Authorised Shimano dealers in Australia will soon have access to an app to help deal with a voluntary inspect and replace program for the brand’s HOLLOWTECH II road cranksets.
Shimano will launch access to the Shimano app during the week starting Monday 16th October, after Shimano Australia and the Australian Competition and Consumer Commission (ACCC) officially announced the inspect and replace program last Friday.
“This will allow dealers to enter and manage all information needed to log inspections. Replacement cranksets will be available for those that do not pass inspection at this time and shipping to dealers/consumers will commence,” according to a statement from Shimano Australia.
“Our priority is to ensure the safety of our consumers and we hope this information allows you to help us reach these consumers in a way that is favourable for them and our dealers.”
Shimano has emphasised the program only involves 11‐speed HOLLOWTECH II road cranksets produced before July 2019, and relates to a possible separation of the cranksets’ bonding.
The program will ask consumers and dealers to inspect all Ultegra 6800, Ultegra R8000, Dura‐Ace R9000, and Dura‐Ace R9100 and R9100P cranksets produced before that date.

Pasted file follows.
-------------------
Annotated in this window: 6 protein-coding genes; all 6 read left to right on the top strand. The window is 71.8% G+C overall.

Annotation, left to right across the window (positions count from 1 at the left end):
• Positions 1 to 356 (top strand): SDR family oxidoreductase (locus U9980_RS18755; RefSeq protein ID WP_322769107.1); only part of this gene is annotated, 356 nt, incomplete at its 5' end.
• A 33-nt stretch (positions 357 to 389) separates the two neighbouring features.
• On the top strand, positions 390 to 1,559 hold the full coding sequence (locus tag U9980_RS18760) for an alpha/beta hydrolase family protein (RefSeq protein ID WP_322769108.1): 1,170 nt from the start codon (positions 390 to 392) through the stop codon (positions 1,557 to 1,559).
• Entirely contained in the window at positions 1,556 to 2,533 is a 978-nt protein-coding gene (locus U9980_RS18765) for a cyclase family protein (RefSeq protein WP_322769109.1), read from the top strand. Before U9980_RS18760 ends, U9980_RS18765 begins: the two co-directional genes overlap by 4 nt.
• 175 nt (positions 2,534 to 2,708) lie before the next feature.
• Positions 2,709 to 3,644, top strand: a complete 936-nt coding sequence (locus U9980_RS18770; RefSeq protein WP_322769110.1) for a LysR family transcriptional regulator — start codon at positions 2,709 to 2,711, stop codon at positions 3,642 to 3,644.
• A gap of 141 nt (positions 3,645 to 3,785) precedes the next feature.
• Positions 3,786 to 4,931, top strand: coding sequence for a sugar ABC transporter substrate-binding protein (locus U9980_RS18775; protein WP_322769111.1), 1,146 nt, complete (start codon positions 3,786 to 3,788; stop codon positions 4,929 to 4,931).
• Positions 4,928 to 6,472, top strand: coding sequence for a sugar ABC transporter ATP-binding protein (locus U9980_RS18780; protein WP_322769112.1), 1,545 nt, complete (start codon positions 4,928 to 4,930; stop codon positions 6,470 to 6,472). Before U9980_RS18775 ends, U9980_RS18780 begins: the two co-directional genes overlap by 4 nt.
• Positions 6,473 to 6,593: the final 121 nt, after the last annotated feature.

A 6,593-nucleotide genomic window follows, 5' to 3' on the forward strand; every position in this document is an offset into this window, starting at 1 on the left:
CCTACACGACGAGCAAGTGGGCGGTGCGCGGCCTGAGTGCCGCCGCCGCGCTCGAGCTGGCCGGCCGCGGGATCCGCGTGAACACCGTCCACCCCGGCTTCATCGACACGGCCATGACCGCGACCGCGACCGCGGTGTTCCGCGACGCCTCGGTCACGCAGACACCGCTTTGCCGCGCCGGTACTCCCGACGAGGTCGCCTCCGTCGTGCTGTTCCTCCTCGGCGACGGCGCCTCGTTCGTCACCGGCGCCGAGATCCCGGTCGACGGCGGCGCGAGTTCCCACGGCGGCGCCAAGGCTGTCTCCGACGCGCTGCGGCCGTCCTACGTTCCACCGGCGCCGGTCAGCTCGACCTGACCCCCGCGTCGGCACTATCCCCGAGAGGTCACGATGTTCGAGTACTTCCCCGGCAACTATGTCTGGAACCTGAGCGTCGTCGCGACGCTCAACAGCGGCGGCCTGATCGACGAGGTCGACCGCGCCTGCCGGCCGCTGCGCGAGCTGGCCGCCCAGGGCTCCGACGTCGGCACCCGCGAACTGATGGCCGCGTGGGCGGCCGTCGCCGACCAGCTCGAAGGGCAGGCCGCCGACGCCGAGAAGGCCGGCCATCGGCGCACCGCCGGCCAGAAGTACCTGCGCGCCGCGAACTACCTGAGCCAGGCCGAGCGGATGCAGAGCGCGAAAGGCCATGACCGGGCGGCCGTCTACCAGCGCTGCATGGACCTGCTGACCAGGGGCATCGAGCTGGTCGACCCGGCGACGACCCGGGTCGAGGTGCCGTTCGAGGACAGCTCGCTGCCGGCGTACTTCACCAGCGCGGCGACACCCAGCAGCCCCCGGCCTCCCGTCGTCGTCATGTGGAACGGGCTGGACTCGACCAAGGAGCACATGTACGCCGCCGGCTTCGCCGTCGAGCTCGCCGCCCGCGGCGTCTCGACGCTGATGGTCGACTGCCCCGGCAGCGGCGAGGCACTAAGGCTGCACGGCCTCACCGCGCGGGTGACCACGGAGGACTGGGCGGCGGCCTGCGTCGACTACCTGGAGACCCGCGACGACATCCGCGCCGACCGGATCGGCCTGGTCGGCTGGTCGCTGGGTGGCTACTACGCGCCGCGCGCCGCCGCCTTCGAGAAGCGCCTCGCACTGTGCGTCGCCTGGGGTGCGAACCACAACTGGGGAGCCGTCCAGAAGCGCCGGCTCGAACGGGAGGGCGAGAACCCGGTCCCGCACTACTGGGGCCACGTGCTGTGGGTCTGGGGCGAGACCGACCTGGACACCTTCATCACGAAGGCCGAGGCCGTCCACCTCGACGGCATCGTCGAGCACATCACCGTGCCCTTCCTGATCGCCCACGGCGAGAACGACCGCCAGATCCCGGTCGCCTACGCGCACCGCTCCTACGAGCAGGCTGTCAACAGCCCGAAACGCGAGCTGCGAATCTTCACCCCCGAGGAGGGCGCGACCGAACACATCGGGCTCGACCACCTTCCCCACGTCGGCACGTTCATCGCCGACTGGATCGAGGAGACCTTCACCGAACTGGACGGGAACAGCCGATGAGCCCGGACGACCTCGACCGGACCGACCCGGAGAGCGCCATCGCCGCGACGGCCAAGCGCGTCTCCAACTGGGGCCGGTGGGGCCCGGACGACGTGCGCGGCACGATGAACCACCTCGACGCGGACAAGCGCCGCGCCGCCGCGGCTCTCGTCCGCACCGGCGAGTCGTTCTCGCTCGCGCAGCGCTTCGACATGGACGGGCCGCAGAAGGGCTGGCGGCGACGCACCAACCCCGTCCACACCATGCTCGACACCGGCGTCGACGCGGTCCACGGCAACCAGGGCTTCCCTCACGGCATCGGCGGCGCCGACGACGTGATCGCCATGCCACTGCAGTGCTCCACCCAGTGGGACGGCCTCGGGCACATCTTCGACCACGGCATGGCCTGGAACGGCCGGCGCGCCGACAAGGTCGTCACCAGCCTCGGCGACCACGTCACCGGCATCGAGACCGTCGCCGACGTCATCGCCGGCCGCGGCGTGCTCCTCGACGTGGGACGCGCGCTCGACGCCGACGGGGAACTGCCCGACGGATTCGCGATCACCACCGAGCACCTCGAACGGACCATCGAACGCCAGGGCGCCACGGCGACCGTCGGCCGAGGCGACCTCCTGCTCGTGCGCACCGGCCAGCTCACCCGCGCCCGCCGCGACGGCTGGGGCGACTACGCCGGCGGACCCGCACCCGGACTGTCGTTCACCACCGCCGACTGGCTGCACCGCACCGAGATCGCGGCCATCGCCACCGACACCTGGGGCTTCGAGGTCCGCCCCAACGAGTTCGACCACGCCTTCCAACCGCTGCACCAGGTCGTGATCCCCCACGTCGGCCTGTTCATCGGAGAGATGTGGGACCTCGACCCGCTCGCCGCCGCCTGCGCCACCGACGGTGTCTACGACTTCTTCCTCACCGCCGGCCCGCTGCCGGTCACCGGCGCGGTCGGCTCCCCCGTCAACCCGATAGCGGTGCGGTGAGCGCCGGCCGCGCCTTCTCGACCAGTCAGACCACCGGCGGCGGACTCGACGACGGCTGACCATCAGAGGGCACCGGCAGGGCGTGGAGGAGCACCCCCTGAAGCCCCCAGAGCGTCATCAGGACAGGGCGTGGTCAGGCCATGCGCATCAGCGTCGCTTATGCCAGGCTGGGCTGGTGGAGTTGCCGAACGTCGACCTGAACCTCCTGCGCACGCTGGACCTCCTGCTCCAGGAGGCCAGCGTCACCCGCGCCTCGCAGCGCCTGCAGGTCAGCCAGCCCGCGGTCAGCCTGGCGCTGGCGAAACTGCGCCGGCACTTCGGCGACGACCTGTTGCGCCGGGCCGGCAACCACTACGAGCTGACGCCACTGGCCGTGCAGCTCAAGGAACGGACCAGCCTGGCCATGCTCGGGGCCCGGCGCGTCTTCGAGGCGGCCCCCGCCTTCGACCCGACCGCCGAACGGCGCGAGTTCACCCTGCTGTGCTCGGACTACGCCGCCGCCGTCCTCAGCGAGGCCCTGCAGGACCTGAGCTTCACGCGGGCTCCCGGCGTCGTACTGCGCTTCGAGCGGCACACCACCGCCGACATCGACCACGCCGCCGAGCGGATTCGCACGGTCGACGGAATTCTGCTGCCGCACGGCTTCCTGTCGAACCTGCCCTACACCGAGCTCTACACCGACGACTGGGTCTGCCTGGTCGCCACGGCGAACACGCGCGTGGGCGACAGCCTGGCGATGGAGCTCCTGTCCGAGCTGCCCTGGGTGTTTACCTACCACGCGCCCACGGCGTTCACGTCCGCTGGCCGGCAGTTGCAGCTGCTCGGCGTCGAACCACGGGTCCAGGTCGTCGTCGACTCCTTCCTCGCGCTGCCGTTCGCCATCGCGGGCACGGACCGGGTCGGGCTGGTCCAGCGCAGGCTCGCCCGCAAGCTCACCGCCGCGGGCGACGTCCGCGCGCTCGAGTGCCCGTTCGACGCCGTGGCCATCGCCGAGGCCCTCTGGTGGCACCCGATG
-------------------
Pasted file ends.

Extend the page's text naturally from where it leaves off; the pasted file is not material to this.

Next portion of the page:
“We are providing information directly to consumers that allows them to both identify if their cranks are part of the program, and to inspect cranks themselves,” Shimano says in its statement.
“We believe with the resources and tools we are providing, we will be able to implement this Inspect and Replace program quickly and efficiently. Our number one priority is consumer safety and your relationship with the consumer is critical to reach as many consumers as possible.”
It is estimated the program will apply to more than 2.8 million cranksets globally, with reports the bonding issue could have contributed to around 4,500 known incidents during 11-year period the affected cranksets were sold.
Those numbers, combined with Shimano’s status as the world’s largest manufacturer of bicycle components, has attracted mainstream media coverage.
While the vast majority of bike recalls and inspections attract no interest outside cycling media, the ACCC’s announcement last Friday was followed by coverage from the ABC.